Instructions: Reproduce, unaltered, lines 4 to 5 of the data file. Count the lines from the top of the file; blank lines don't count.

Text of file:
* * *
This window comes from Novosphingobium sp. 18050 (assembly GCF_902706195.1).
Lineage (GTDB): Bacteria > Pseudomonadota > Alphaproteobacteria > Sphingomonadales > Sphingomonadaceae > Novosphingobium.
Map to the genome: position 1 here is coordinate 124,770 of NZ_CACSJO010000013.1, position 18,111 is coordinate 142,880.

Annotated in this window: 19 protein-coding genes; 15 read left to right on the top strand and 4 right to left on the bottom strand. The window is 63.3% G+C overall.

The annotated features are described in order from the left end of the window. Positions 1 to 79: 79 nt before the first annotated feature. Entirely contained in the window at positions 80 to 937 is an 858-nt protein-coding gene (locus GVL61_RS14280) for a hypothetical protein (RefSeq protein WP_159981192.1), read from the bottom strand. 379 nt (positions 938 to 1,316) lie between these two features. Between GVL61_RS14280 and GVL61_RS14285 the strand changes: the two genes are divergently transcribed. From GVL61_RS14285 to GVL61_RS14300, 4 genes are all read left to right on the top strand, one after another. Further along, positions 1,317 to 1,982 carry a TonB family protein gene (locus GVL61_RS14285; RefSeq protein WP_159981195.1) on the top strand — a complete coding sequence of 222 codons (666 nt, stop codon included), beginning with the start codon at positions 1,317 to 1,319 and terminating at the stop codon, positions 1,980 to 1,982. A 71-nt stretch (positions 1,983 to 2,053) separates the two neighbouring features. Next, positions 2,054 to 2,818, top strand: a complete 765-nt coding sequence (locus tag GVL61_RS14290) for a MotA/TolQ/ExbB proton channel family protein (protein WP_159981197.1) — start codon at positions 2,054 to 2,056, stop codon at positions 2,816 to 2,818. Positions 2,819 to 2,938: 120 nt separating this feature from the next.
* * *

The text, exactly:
Annotated in this window: 19 protein-coding genes; 15 read left to right on the top strand and 4 right to left on the bottom strand. The window is 63.3% G+C overall.

The annotated features are described in order from the left end of the window. Positions 1 to 79: 79 nt before the first annotated feature. Entirely contained in the window at positions 80 to 937 is an 858-nt protein-coding gene (locus GVL61_RS14280) for a hypothetical protein (RefSeq protein WP_159981192.1), read from the bottom strand. 379 nt (positions 938 to 1,316) lie between these two features. Between GVL61_RS14280 and GVL61_RS14285 the strand changes: the two genes are divergently transcribed. From GVL61_RS14285 to GVL61_RS14300, 4 genes are all read left to right on the top strand, one after another. Further along, positions 1,317 to 1,982 carry a TonB family protein gene (locus GVL61_RS14285; RefSeq protein WP_159981195.1) on the top strand — a complete coding sequence of 222 codons (666 nt, stop codon included), beginning with the start codon at positions 1,317 to 1,319 and terminating at the stop codon, positions 1,980 to 1,982. A 71-nt stretch (positions 1,983 to 2,053) separates the two neighbouring features. Next, positions 2,054 to 2,818, top strand: a complete 765-nt coding sequence (locus tag GVL61_RS14290) for a MotA/TolQ/ExbB proton channel family protein (protein WP_159981197.1) — start codon at positions 2,054 to 2,056, stop codon at positions 2,816 to 2,818. Positions 2,819 to 2,938: 120 nt separating this feature from the next.